100

 

Water-Survival boxes, dispatched.

 


 

 

 

 

 

 

 

 

 

 

 

 

 

 

 

 

 

 

 

 

 

 

 

 

 

 

 

Japan Earthquake and Tsunami   2011

 




The Great East Japan Earthquake measuring 9.0-on the Richter scale occurred off the coast of Japan on Friday, 11 March 2011 and was the most powerful known earthquake to have hit Japan, and one of the five most powerful earthquakes in the world overall since modern record-keeping began in 1900 . The earthquake triggered extremely destructive tsunami waves of up to 37.9 meters (124 ft) that struck Japan minutes after the quake, in some cases traveling up to 10 km (6 mi) inland, with smaller waves reaching many other countries after several hours. Tsunami warnings were issued and evacuations ordered along Japan's Pacific coast and at least 20 other countries, including the entire Pacific coast of the Americas. As at 25 April there are 14,133 confirmed  deaths,  5,304 injured, and 13,346 people missing across eighteen prefectures, as well as over 125,000 buildings damaged or destroyed. The earthquake and tsunami caused extensive and severe structural damage in Japan, including heavy damage to roads and railways as well as fires in many areas, and a dam collapse. Around 4.4 million households in northeastern Japan were left without electricity and 1.5 million without water. Many electrical generators were taken down, and at least three nuclear reactors suffered explosions due to hydrogen gas that had built up within their outer containment buildings after cooling system failure.
Japan is located on the Pacific ring of fire and has a history of earthquakes and tsunamis for which the authorities had prepared detailed emergency plans including substantial coastal defences. However, the size and scale of this disaster overwhelmed even the tallest barriers with the results already described.
On 11 March, an e-mail was sent to the District Governors covering the Rotary Districts centred on Fukushima and Sendai (the areas worst affected) offering Water-Survival Boxes. Having received no response on 12 March a similar message was sent to 30 other District Governors covering the whole of Honshu and Kyushu islands. The first response came on 13 March and indicated that the areas without potable water were being catered for by way of water tanker and distribution of water-purification kits by armed forces personnel. On 14 March an operational team from Humanity First UK arrived in Sendai and informed the Japanese authorities of the availability of Water-Survival Boxes but were told they would not be needed.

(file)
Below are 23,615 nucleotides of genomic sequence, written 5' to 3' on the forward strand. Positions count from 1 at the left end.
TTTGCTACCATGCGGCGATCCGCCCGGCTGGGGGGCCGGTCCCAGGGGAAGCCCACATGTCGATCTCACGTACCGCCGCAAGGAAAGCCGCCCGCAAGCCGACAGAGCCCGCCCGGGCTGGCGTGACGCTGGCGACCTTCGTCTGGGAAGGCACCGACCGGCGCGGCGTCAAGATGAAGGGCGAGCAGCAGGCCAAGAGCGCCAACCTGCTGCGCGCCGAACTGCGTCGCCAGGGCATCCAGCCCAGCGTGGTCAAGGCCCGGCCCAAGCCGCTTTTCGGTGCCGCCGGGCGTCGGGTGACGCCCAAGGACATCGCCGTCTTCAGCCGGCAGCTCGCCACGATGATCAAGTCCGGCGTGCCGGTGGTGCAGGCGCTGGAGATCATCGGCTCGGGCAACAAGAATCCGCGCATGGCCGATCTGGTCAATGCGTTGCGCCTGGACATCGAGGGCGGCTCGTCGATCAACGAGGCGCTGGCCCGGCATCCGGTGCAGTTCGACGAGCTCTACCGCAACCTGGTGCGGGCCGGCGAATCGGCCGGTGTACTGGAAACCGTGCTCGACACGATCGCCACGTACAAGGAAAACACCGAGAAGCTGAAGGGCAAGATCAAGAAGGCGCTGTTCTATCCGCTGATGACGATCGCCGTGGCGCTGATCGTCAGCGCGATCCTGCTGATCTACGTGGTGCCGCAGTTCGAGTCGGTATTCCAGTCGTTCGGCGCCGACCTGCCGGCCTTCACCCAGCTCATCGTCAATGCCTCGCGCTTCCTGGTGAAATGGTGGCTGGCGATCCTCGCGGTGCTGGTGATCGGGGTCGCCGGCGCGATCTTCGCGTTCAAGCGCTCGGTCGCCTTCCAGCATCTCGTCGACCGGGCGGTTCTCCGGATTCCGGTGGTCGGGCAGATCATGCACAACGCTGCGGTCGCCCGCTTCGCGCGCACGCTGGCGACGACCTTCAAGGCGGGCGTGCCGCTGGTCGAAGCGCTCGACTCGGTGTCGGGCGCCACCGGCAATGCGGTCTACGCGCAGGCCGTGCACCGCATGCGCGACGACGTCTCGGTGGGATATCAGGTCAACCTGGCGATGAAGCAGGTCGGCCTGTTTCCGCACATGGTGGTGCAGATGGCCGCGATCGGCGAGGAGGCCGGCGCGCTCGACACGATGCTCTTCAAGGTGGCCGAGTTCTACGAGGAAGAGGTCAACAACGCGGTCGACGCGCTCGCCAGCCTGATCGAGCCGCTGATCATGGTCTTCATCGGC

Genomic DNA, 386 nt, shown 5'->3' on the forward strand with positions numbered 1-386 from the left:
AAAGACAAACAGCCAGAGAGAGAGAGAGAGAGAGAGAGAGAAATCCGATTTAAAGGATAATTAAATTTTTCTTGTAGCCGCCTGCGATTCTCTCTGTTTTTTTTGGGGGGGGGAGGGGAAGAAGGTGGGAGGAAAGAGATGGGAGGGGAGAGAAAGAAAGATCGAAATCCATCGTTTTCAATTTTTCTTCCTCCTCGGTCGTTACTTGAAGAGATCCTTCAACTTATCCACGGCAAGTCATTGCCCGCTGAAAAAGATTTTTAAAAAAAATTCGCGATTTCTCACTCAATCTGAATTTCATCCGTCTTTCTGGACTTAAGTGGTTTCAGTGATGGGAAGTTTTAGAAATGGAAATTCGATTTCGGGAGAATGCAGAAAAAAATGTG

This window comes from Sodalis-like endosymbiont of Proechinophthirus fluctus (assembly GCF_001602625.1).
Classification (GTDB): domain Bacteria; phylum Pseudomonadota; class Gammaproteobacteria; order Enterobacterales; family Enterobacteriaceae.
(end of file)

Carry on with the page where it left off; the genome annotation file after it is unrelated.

However, three weeks after the disaster Hatsuo Tsukahara, District Governor 2800 (Yamagata) made e-mail contact and advised that as communications were being restored and a clearer picture was emerging there was a need for WSBs for families left homeless and without access to clean water in the Fukushima area (outside the 20 km exclusion zone from the Fukushima nuclear reactors). His District was some 80 km inland of Fukushima and in a position to take responsibility for receipt and distribution. The request for 100 standard WSBs was rapidly agreed and on 7 April the consignment left our depot in Somerset. It was loaded onto a Japan Airlines passenger flight on 8 April *, landed at Narita airport (Tokyo) on 9 April, and released by customs for collection within 90 minutes of arrival. The next morning DG Tsukahara and two Rotarian colleagues collected the boxes and took them the 250 km north for distribution see picture (DG Tsukahara is in the centre)



 




WorldWaterWorks Limited is a Registered Charity sponsored by the Rotary Club of Chelwood Bridge. For more information see www.worldwaterworks.org or call 01761-409115.